Some contributions dealt concretely with the horrors of the Iraq war. A message from physicians in Fallujah was read out, recounting the Iraqi death toll from the US bombardment of the city. Dr. Mahammad J. Haded wrote: “We recommend the German population place the following questions to George W. Bush: Why did more than 2,500 persons in Fallujah have to die from US weapons? Did you ever ask yourself how many dead are still buried under the rubble? Where are the terrorists who you used as the pretext to attack our city, although we had assured you there were none there? When will the troops leave Iraq?”
Thousands of copies of the World Socialist Web Site statement, “An answer to militarism and war” were distributed at the demonstration. WSWS correspondents spoke with many participants who were unanimous in their opposition to the war policies of the Bush government. But many still retained some illusions in the role of the Schröder government.
Two students, Christian and Sebastian from Mainz, said: “We want to make public our opinion and stress above all that we are against war. It is important that not only young people, but also older people demonstrate here. With regard to the German government, it can talk with the Americans, but Schröder must persist in his point of view. Schröder and the other European governments should not be swayed by the US government. They should try to change US policies. Many more people would have come if the police had not created so many obstacles. It is just extraordinary how many police there are on patrol.”
Mechthild, a social worker from Mainz, stated: “We want to make it clear that Bush cannot spread his version of democracy and liberty with bombs all over the world. That is not liberty. It is exactly the same terrorism as that carried out by the terrorists. I agree with the fact that the German government has refused to send soldiers to Iraq, but that is not enough. It has to be made even clearer that these are the wrong methods. I find the whole ‘charm offensive’ by the US government to be unconvincing. One cannot believe anything Bush says. The kind of capitalism that prevails in America is to be implemented here. But peace and freedom can only be achieved when there is social justice.”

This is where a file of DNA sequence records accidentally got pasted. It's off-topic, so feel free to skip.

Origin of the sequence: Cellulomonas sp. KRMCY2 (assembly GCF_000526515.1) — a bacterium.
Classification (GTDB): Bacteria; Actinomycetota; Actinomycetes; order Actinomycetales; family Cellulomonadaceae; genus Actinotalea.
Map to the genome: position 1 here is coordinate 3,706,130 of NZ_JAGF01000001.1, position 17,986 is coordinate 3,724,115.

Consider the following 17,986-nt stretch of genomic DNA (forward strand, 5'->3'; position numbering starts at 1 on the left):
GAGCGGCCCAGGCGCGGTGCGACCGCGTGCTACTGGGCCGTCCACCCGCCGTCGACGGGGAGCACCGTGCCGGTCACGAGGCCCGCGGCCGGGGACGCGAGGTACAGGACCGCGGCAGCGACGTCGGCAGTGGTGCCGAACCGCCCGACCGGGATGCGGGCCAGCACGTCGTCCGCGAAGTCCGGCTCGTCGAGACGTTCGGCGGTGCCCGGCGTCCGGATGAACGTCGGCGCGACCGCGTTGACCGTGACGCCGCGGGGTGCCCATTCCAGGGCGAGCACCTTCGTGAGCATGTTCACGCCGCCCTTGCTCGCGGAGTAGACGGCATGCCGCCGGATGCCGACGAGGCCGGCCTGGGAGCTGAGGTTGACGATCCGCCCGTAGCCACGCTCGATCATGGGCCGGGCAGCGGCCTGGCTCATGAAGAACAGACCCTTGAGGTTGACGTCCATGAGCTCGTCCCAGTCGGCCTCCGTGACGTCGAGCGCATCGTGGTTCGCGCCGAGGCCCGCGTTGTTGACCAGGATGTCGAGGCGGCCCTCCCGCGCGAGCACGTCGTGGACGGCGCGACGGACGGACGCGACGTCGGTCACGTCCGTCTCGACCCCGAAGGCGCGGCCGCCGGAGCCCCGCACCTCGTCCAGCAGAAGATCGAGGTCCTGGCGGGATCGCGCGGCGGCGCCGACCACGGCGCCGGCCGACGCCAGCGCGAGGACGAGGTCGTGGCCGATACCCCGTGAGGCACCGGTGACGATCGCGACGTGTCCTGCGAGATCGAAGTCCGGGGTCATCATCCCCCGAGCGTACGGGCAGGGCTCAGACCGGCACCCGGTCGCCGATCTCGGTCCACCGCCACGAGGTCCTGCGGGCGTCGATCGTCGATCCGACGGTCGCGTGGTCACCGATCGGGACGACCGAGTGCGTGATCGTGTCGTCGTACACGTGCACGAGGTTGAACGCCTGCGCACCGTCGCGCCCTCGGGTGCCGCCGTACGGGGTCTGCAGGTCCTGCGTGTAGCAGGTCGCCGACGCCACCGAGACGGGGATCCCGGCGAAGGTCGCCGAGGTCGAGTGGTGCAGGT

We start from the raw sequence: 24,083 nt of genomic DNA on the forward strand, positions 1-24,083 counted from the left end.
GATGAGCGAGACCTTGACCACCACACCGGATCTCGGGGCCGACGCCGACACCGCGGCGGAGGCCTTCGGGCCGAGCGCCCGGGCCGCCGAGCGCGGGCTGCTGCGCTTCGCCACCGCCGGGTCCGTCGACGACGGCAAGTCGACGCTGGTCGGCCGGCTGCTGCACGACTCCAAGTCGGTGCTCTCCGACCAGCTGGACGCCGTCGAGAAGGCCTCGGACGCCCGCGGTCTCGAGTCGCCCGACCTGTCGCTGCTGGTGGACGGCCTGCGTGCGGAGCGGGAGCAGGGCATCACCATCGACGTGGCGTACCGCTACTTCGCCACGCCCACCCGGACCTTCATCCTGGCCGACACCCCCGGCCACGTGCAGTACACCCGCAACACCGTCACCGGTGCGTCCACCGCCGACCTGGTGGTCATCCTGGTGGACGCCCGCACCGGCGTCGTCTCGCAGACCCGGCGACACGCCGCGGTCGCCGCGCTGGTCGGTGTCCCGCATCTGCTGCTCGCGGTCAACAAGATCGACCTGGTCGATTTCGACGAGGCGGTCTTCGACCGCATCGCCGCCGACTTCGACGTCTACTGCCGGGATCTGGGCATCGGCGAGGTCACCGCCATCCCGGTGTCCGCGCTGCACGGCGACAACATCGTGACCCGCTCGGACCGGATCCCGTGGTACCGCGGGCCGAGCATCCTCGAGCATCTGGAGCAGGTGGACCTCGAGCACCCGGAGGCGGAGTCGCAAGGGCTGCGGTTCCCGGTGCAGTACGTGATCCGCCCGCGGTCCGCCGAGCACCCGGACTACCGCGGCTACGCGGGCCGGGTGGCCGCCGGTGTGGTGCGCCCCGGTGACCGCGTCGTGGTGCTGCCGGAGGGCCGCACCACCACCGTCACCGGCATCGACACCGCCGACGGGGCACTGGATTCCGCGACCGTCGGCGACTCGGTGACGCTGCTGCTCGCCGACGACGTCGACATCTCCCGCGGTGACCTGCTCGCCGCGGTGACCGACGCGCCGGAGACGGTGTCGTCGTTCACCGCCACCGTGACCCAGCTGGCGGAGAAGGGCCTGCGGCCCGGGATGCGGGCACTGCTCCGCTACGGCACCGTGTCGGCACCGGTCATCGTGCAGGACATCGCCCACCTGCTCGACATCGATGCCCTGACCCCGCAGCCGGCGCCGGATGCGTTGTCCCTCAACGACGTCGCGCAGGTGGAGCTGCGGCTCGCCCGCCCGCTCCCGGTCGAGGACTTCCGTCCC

Leonardin from Chemnitz explained: “Something has to be done against Bush. This man should not be allowed to run free. He is exactly the same sort of terrorist he accuses others of being, because he has so many human lives on his conscience.”
Joerg from Hagen, who had come with a friend, said: “We are here in order to show the American president that there are people who oppose him, above all here in Germany. Personally I approved of the fact that Schröder was against the war at the beginning, although this opposition has been diminishing; it is reprehensible that he is now creeping up to Bush, just because we are economically dependent on the Americans.”
When confronted with the fact that the Schröder government had done nothing practically to oppose the war, his friend answered: “Yes, that’s right. Now they are training the police in Iraq. This is another reason why we are here to protest.”
An older married couple explained: “We are here because the biggest terrorist of them all is being honoured here on a large scale. We are also protesting against the hosts. Bush is one of the biggest imperialists in the world. And what they have done here represents a real state of emergency.”